Henry F. Lyte had been a servant of God for many years. At the pinnacle of his career he suddenly found Himself confronted with news that he had only weeks to live. He had walked many roads and faced many challenges, but this was the highest hill he would ever climb. On September 4, 1847 after preaching his final sermon to his congregation, he placed the following poem in the hands of a family member. As expected, a short time later, he went home to be with His Lord. The words make it plain that Henry knew the journey would be too great for Him.
Abide with me; fast falls the eventide; The darkness deepens; Lord with me abide;
When other helpers fail, and comforts flee, Help of the helpless, O abide with me!
Elijah couldn’t depend on his own strength to make the journey. He needed the strength God alone could impart.
The angel of the LORD came again a second time and touched him and said, “Arise, eat, because the journey is too great for you.” So he arose and ate and drank, and went in the strength of that food forty days and forty nights to Horeb, the mountain of God. I Kings 19:7-8 (NASB)
What journey lies in your future? Is it a journey that has your heart overcome with fear? Is it a journey that you began, but then ran away because of exhaustion or discouragement? Have you stepped away from the will of God or outside the will of God because you were afraid? What giant or what Jezebel has you doubting God’s strength?
God was working to bring Elijah into the center of His will? Where is the center of God’s will for you? It might be in some distant land, or in the midst of a particular set of circumstances, or it may be right where you are. The center of God’s will for you will always be the place of His presence.
When your heart comes to a place of repentance and rest, of quietness and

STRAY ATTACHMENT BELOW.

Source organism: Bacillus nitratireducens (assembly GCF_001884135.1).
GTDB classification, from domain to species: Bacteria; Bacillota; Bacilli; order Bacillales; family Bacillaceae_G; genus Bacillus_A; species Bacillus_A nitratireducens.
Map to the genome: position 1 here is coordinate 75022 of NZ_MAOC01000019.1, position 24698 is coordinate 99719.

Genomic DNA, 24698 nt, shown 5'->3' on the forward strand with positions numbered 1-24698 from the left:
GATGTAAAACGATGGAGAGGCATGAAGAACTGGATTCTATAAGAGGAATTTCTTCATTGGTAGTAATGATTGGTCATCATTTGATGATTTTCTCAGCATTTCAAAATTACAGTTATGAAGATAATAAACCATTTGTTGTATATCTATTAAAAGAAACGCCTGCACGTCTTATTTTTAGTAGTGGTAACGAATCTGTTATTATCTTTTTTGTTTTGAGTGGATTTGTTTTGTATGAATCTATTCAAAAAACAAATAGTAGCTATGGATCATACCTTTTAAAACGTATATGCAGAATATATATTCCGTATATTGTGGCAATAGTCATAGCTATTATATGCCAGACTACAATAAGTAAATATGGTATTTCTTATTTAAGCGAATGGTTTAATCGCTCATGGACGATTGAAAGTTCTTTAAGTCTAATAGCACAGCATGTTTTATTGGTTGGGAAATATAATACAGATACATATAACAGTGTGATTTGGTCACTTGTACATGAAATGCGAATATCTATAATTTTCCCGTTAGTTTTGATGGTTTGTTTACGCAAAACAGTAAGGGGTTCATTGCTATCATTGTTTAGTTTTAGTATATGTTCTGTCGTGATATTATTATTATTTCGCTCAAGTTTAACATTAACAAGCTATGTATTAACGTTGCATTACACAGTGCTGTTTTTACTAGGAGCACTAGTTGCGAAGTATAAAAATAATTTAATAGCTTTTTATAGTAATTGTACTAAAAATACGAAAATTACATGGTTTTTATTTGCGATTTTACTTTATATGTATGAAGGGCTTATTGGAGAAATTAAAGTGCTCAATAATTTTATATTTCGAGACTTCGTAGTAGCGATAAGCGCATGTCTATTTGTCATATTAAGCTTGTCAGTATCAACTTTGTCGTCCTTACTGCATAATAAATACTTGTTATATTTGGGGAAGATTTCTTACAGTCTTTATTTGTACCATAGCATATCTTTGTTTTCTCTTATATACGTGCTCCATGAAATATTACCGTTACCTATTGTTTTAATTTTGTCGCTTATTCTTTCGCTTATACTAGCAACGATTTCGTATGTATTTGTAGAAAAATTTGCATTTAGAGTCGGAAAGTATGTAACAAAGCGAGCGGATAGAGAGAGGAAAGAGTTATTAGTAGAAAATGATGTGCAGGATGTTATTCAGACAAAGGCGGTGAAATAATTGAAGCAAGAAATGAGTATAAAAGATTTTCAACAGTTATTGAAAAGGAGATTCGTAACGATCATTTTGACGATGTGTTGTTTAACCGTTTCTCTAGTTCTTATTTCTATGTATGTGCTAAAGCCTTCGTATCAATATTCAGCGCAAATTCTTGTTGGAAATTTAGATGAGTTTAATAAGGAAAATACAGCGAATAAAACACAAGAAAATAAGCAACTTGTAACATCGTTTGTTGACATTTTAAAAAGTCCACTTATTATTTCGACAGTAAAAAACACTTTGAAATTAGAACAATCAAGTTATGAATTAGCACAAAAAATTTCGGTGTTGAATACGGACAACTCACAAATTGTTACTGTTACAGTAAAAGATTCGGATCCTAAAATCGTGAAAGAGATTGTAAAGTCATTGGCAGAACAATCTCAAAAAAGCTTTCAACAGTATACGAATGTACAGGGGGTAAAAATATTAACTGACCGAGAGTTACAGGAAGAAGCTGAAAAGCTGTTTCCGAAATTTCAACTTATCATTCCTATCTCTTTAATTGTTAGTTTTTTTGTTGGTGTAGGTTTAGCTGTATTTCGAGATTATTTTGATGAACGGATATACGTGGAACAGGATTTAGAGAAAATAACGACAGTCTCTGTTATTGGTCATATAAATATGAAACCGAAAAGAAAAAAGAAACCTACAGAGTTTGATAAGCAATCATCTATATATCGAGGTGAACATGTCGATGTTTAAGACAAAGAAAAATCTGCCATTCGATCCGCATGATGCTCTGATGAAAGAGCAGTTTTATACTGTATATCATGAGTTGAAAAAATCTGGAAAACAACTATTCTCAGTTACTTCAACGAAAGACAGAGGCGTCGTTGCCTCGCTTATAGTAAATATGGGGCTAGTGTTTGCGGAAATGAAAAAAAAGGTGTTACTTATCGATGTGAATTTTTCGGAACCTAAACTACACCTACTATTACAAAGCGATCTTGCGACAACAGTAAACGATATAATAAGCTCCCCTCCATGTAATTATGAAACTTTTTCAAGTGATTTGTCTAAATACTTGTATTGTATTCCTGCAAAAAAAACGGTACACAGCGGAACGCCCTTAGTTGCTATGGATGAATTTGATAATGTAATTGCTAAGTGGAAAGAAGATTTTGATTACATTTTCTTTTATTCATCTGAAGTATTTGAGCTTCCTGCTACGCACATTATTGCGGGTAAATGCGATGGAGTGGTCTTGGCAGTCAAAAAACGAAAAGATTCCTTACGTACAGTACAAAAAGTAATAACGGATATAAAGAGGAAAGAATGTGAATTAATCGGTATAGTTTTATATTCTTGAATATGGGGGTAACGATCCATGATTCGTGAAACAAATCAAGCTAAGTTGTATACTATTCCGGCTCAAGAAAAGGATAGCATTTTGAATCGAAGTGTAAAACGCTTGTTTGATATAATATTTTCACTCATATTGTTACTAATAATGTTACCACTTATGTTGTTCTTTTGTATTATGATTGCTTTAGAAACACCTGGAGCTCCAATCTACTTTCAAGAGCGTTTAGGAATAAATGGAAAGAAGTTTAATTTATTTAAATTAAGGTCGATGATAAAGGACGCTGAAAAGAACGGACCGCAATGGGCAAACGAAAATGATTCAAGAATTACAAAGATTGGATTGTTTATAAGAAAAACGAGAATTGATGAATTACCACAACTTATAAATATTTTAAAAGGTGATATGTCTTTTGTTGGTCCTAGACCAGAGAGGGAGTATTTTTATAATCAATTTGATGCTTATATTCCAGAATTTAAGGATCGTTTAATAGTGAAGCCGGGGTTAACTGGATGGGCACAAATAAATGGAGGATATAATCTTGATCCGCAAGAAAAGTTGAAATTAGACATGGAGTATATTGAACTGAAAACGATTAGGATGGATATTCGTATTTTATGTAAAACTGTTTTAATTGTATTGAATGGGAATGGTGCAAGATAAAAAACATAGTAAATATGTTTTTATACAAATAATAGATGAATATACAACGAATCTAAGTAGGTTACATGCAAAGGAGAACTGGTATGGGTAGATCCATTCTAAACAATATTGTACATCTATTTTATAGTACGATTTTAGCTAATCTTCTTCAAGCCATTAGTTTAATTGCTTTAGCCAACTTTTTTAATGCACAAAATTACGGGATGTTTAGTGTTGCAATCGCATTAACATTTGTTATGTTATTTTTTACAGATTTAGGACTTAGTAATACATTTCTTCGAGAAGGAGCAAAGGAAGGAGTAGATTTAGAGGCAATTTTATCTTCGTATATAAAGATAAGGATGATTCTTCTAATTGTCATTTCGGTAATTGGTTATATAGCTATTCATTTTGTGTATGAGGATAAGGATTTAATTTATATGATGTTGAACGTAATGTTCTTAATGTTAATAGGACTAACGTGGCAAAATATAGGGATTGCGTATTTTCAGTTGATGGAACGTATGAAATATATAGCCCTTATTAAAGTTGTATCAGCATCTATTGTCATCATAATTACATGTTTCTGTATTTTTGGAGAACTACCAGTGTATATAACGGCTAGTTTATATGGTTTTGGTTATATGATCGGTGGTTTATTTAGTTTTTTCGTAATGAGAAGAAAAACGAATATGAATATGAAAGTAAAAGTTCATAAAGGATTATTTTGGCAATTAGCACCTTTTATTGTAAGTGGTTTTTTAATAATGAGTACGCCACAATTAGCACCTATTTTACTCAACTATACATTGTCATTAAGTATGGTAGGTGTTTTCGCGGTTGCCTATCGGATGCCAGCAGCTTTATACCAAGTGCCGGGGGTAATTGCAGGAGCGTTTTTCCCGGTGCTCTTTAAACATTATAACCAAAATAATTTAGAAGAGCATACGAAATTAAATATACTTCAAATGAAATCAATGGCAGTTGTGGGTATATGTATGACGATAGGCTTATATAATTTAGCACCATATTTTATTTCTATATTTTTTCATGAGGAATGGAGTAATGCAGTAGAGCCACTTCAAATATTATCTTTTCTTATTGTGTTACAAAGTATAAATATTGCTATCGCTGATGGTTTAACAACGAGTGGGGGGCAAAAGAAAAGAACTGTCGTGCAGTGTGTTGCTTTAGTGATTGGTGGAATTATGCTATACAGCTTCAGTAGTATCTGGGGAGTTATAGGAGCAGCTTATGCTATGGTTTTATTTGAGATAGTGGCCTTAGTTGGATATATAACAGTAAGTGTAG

trust, there amidst the noise of your circumstances, you will hear from God. There, God will probe you just as He did Elijah.
Then he came there to a cave and lodged there; and behold, the word of the LORD came to him, and He said to him, “What are you doing here, Elijah?” I Kings 19:9 (NASB)
Are you where God wants you to be, or are you, like Elijah, in some place of your own choosing?
When God brings you into His presence He will cause you to examine your priorities in light of His call upon Your life. Why are you here Elijah? Why have I brought you to this place? Have I brought you here to hide or to hear from Me?
What do you suppose God is doing in your life? Some of you honestly have no idea. All you can hear in your mind is the noise of your circumstances. You’ve heard from your circumstances. Now you need to hear from God.
He said, “I have been very zealous for the LORD, the God of hosts; for the sons of Israel have forsaken Your covenant, torn down Your altars and killed Your prophets with the sword. And I alone am left; and they seek my life, to take it away.” So He said, “Go forth and stand on the mountain before the LORD.” And behold, the LORD was passing by! And a great and strong wind was rending the mountains and breaking in pieces the rocks before the LORD; but the LORD was not in the wind. And after the wind an earthquake, but the LORD was not in the earthquake. After the earthquake a fire, but the LORD was not in the fire; and after the fire a sound of a gentle blowing. When Elijah heard it, he wrapped his face in his mantle and went out and stood in the entrance of the cave. And behold, a voice came to him and said, “What are you doing here, Elijah?” 1 Kings 19:10-13 (NASB)
When God spoke in that gentle whisper—that still small voice—look at what He said. It was that same question–a question only God could answer. Why are you here? Why has God brought you to this place? For what purpose have you come to the kingdom? Does God have a word for you? Does He have a mission for your life?
Whatever journey lies in your future—whatever God’s plan—you must remember the journey is too great for you. You need His strength. You need His gentle whisper to carry you from the wilderness of your discouragement back to the resting place of His presence.
Photo by Maksym Zakharyak